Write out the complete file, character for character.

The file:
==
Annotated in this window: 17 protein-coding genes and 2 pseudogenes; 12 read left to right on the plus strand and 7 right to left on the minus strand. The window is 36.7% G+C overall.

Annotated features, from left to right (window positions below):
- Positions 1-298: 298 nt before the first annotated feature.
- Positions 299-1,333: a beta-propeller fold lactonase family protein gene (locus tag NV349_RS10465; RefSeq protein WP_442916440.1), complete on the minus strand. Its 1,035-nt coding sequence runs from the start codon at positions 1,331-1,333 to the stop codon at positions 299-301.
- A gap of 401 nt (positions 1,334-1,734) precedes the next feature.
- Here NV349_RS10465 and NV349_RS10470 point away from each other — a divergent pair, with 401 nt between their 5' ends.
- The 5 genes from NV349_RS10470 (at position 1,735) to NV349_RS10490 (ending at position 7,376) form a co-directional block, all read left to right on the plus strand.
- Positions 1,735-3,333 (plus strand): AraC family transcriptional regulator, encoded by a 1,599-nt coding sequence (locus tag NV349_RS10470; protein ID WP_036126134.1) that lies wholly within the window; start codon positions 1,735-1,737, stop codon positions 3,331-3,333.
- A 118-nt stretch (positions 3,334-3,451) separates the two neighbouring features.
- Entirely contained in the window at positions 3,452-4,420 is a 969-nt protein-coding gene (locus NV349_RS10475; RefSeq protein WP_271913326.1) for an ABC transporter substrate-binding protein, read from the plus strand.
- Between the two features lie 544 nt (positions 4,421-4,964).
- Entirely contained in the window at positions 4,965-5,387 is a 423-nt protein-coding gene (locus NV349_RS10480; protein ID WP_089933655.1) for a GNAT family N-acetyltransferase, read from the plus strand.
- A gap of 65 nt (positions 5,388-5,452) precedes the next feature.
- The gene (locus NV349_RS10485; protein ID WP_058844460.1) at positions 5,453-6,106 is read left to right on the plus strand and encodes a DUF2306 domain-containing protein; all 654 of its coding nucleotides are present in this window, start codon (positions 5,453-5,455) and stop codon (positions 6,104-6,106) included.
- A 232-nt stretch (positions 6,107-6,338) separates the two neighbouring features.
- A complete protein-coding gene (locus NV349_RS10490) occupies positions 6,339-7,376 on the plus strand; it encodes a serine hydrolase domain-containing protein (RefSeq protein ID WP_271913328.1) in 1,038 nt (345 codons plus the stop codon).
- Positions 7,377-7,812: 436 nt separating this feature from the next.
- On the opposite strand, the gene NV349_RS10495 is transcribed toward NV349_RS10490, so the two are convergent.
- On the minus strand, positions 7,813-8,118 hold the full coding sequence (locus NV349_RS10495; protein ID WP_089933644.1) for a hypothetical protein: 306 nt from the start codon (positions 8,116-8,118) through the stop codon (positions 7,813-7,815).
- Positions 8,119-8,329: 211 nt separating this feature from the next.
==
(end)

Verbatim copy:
Annotated in this window: 17 protein-coding genes and 2 pseudogenes; 12 read left to right on the plus strand and 7 right to left on the minus strand. The window is 36.7% G+C overall.

Annotated features, from left to right (window positions below):
- Positions 1-298: 298 nt before the first annotated feature.
- Positions 299-1,333: a beta-propeller fold lactonase family protein gene (locus tag NV349_RS10465; RefSeq protein WP_442916440.1), complete on the minus strand. Its 1,035-nt coding sequence runs from the start codon at positions 1,331-1,333 to the stop codon at positions 299-301.
- A gap of 401 nt (positions 1,334-1,734) precedes the next feature.
- Here NV349_RS10465 and NV349_RS10470 point away from each other — a divergent pair, with 401 nt between their 5' ends.
- The 5 genes from NV349_RS10470 (at position 1,735) to NV349_RS10490 (ending at position 7,376) form a co-directional block, all read left to right on the plus strand.
- Positions 1,735-3,333 (plus strand): AraC family transcriptional regulator, encoded by a 1,599-nt coding sequence (locus tag NV349_RS10470; protein ID WP_036126134.1) that lies wholly within the window; start codon positions 1,735-1,737, stop codon positions 3,331-3,333.
- A 118-nt stretch (positions 3,334-3,451) separates the two neighbouring features.
- Entirely contained in the window at positions 3,452-4,420 is a 969-nt protein-coding gene (locus NV349_RS10475; RefSeq protein WP_271913326.1) for an ABC transporter substrate-binding protein, read from the plus strand.
- Between the two features lie 544 nt (positions 4,421-4,964).
- Entirely contained in the window at positions 4,965-5,387 is a 423-nt protein-coding gene (locus NV349_RS10480; protein ID WP_089933655.1) for a GNAT family N-acetyltransferase, read from the plus strand.
- A gap of 65 nt (positions 5,388-5,452) precedes the next feature.
- The gene (locus NV349_RS10485; protein ID WP_058844460.1) at positions 5,453-6,106 is read left to right on the plus strand and encodes a DUF2306 domain-containing protein; all 654 of its coding nucleotides are present in this window, start codon (positions 5,453-5,455) and stop codon (positions 6,104-6,106) included.
- A 232-nt stretch (positions 6,107-6,338) separates the two neighbouring features.
- A complete protein-coding gene (locus NV349_RS10490) occupies positions 6,339-7,376 on the plus strand; it encodes a serine hydrolase domain-containing protein (RefSeq protein ID WP_271913328.1) in 1,038 nt (345 codons plus the stop codon).
- Positions 7,377-7,812: 436 nt separating this feature from the next.
- On the opposite strand, the gene NV349_RS10495 is transcribed toward NV349_RS10490, so the two are convergent.
- On the minus strand, positions 7,813-8,118 hold the full coding sequence (locus NV349_RS10495; protein ID WP_089933644.1) for a hypothetical protein: 306 nt from the start codon (positions 8,116-8,118) through the stop codon (positions 7,813-7,815).
- Positions 8,119-8,329: 211 nt separating this feature from the next.